A good leader knows what steps are needed to achieve his or her goal.

 As we age, steady habits are harder to form, yet they are more helpful than ever to ensure our time is being well spent. Establishing a new routine doesn’t mean that every minute of the day needs to be planned out. There is no need to try to do everything on one’s bucket list the first year one retires – but you could try to cross one off each month (it’s even better if you try to add one every time you cross one off). If part of your retirement goals are to stay healthy and mobile, consider adding a daily walk into your routine.

A good leader communicates well, and supports their team.

When looking for “what’s next” we generally turn to friends and family, but everyone doesn’t retire at the same time. The time you need to fill with activities might be the same time when family and friends are still at their day jobs. Most couples rely on each other for shared activities, but because of work obligations don’t spend the majority of their time together unless they are vacationing. As we’ve learned from shuttering at home throughout the last year in close quarters, minor annoyances can become major issues, which might account for the rise of “gray divorces” shortly after retirement of one spouse.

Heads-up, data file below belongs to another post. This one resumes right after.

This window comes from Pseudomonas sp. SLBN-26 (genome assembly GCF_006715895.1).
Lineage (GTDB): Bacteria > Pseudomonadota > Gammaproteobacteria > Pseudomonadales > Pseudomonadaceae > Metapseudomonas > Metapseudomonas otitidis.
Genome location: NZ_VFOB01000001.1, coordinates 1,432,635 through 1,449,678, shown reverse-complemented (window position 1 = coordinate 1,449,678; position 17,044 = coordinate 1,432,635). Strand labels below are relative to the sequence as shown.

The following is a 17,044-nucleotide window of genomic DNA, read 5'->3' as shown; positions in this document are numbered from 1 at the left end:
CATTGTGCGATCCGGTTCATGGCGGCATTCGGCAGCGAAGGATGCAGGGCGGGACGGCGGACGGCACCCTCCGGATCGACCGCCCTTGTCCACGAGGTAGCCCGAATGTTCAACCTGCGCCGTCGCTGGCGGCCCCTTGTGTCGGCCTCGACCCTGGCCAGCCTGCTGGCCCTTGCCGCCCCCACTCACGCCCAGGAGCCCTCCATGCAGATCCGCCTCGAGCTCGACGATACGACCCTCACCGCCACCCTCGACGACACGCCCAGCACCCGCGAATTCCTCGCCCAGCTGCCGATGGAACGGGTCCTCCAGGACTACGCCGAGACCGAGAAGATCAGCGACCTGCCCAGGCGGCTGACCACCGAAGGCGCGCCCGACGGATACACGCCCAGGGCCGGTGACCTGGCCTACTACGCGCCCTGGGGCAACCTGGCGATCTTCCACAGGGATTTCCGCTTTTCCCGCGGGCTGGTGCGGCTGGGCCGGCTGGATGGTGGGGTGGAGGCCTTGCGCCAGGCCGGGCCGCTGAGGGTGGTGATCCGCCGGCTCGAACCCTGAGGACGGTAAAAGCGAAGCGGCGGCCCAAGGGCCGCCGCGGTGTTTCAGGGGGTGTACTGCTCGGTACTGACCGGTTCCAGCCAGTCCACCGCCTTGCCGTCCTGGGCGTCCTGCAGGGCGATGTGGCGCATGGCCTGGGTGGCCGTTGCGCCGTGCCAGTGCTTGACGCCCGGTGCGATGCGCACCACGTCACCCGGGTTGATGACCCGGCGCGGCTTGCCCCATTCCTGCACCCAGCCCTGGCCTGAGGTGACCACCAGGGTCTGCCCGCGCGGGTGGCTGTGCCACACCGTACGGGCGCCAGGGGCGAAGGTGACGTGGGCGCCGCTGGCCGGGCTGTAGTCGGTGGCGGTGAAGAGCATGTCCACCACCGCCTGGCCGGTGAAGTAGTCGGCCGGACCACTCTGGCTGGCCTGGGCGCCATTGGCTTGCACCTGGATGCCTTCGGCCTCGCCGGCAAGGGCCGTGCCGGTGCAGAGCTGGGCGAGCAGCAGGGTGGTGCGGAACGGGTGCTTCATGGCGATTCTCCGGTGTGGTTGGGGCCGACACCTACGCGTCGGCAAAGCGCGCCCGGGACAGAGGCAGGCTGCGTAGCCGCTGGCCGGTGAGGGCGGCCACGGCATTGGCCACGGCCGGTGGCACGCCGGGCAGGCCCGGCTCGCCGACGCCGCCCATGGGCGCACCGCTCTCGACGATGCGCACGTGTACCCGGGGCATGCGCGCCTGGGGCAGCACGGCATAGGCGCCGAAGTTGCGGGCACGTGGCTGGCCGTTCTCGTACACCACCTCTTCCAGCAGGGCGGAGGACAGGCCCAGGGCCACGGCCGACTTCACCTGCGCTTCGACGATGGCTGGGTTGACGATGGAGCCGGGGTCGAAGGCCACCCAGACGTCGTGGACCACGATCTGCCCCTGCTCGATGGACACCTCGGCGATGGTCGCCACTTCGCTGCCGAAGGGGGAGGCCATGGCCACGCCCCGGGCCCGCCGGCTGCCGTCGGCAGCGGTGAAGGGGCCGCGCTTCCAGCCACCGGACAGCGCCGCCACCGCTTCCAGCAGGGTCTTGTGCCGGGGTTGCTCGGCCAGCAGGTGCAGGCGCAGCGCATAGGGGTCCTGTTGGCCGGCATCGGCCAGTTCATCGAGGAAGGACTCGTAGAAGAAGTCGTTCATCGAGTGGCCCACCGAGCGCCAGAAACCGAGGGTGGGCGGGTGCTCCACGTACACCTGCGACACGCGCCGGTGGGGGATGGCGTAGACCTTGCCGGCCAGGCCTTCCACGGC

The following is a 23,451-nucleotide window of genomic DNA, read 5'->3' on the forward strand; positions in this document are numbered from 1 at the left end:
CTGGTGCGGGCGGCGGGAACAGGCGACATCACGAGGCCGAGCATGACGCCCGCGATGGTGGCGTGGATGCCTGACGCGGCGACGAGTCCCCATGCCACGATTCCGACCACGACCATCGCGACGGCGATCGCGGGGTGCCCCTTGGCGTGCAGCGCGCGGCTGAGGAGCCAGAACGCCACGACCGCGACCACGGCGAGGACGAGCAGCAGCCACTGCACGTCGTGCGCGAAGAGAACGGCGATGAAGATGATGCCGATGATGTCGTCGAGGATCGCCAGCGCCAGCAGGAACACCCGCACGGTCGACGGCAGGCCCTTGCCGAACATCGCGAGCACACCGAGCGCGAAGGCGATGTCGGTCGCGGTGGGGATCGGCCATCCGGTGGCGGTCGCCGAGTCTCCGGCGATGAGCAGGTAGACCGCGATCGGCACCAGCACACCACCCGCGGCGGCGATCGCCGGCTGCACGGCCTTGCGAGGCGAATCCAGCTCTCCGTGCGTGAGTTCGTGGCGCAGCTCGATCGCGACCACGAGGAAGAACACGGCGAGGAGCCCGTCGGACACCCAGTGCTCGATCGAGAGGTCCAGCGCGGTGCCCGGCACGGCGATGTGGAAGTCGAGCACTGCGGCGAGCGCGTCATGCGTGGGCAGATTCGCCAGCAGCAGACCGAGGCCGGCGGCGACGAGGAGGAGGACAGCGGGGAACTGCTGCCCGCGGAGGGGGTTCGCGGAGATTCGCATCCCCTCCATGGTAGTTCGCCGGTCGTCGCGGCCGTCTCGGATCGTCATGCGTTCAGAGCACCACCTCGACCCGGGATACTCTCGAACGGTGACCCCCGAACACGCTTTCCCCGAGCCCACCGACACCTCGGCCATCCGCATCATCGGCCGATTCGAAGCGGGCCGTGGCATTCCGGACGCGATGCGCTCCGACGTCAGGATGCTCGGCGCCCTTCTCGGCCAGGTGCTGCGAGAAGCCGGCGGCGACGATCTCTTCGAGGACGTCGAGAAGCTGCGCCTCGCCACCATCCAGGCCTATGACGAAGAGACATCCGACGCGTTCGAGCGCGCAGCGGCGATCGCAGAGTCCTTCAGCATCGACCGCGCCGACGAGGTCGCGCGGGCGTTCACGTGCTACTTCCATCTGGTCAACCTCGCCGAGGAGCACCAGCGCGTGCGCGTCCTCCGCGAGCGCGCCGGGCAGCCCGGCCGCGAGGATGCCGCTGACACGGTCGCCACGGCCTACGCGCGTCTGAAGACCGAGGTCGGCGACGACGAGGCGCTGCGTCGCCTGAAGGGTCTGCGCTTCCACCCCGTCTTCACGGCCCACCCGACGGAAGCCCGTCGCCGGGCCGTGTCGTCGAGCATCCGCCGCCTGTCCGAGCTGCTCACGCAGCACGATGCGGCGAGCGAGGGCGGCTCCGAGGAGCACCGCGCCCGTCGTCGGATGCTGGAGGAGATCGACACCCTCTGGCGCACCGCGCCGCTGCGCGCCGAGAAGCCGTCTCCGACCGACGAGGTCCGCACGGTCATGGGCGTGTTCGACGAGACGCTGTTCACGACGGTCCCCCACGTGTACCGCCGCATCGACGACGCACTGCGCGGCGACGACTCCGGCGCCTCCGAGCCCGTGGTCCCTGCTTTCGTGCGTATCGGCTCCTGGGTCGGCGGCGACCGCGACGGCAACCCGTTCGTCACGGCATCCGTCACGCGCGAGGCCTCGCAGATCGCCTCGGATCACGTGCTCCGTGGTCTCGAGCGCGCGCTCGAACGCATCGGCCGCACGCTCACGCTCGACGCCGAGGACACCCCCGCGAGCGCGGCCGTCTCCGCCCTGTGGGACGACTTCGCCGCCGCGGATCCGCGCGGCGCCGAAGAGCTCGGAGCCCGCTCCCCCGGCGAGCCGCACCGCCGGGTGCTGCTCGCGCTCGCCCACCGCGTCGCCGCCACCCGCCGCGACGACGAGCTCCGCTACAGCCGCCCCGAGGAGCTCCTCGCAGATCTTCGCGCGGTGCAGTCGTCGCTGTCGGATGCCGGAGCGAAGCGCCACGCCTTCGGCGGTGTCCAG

As you plan your retirement, understand that you and your spouse may need to make many adjustments. You’ve always been creating a life together, but it also involved a lot of time apart, and now suddenly that time apart will be gone.  A good starting point may be to come up with 50 things you wish to do in retirement, and three habits that are positive usages of your time such as golfing, painting, or fishing (eating doesn’t count). Realize that they don’t all have to be done together before sharing them, and figure how much time they take so time apart can be coordinated in activities instead. This alleviates some of the tension of feeling left out, and the pressure of needing to provide attention to a shared activity at all times.

A good leader takes initiative in creating and coordinating plans.